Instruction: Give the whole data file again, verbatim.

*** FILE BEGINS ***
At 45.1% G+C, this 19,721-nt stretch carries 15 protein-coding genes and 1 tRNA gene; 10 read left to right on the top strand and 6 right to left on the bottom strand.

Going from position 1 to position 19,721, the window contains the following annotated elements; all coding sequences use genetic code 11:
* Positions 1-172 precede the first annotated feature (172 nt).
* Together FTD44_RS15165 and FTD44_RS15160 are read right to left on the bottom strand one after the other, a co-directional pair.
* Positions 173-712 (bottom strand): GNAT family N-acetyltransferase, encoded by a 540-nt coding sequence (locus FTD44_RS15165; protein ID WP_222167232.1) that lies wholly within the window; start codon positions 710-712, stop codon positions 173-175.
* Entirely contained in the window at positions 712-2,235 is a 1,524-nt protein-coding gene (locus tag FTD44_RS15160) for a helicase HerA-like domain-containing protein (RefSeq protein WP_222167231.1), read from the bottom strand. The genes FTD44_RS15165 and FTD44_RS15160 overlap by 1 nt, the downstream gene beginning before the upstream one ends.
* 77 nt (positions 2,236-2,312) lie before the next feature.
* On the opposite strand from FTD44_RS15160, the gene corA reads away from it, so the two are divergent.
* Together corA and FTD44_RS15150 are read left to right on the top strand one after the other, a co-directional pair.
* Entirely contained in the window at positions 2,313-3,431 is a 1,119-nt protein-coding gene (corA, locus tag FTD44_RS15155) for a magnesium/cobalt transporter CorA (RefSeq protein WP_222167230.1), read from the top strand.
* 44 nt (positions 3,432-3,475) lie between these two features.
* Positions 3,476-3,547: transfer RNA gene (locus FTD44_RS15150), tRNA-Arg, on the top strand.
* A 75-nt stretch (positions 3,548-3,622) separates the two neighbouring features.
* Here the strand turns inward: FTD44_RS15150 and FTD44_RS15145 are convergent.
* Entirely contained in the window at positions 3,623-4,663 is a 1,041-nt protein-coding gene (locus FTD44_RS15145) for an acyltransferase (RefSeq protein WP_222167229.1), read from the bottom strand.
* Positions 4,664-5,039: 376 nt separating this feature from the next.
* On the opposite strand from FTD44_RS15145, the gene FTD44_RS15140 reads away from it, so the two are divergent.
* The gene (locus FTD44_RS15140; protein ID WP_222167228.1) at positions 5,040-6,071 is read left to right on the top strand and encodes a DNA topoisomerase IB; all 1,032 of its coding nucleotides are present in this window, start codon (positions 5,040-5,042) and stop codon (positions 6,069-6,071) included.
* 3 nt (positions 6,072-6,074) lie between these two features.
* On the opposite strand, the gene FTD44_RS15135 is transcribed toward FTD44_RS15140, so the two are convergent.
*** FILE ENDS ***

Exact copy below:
At 45.1% G+C, this 19,721-nt stretch carries 15 protein-coding genes and 1 tRNA gene; 10 read left to right on the top strand and 6 right to left on the bottom strand.

Going from position 1 to position 19,721, the window contains the following annotated elements; all coding sequences use genetic code 11:
* Positions 1-172 precede the first annotated feature (172 nt).
* Together FTD44_RS15165 and FTD44_RS15160 are read right to left on the bottom strand one after the other, a co-directional pair.
* Positions 173-712 (bottom strand): GNAT family N-acetyltransferase, encoded by a 540-nt coding sequence (locus FTD44_RS15165; protein ID WP_222167232.1) that lies wholly within the window; start codon positions 710-712, stop codon positions 173-175.
* Entirely contained in the window at positions 712-2,235 is a 1,524-nt protein-coding gene (locus tag FTD44_RS15160) for a helicase HerA-like domain-containing protein (RefSeq protein WP_222167231.1), read from the bottom strand. The genes FTD44_RS15165 and FTD44_RS15160 overlap by 1 nt, the downstream gene beginning before the upstream one ends.
* 77 nt (positions 2,236-2,312) lie before the next feature.
* On the opposite strand from FTD44_RS15160, the gene corA reads away from it, so the two are divergent.
* Together corA and FTD44_RS15150 are read left to right on the top strand one after the other, a co-directional pair.
* Entirely contained in the window at positions 2,313-3,431 is a 1,119-nt protein-coding gene (corA, locus tag FTD44_RS15155) for a magnesium/cobalt transporter CorA (RefSeq protein WP_222167230.1), read from the top strand.
* 44 nt (positions 3,432-3,475) lie between these two features.
* Positions 3,476-3,547: transfer RNA gene (locus FTD44_RS15150), tRNA-Arg, on the top strand.
* A 75-nt stretch (positions 3,548-3,622) separates the two neighbouring features.
* Here the strand turns inward: FTD44_RS15150 and FTD44_RS15145 are convergent.
* Entirely contained in the window at positions 3,623-4,663 is a 1,041-nt protein-coding gene (locus FTD44_RS15145) for an acyltransferase (RefSeq protein WP_222167229.1), read from the bottom strand.
* Positions 4,664-5,039: 376 nt separating this feature from the next.
* On the opposite strand from FTD44_RS15145, the gene FTD44_RS15140 reads away from it, so the two are divergent.
* The gene (locus FTD44_RS15140; protein ID WP_222167228.1) at positions 5,040-6,071 is read left to right on the top strand and encodes a DNA topoisomerase IB; all 1,032 of its coding nucleotides are present in this window, start codon (positions 5,040-5,042) and stop codon (positions 6,069-6,071) included.
* 3 nt (positions 6,072-6,074) lie between these two features.
* On the opposite strand, the gene FTD44_RS15135 is transcribed toward FTD44_RS15140, so the two are convergent.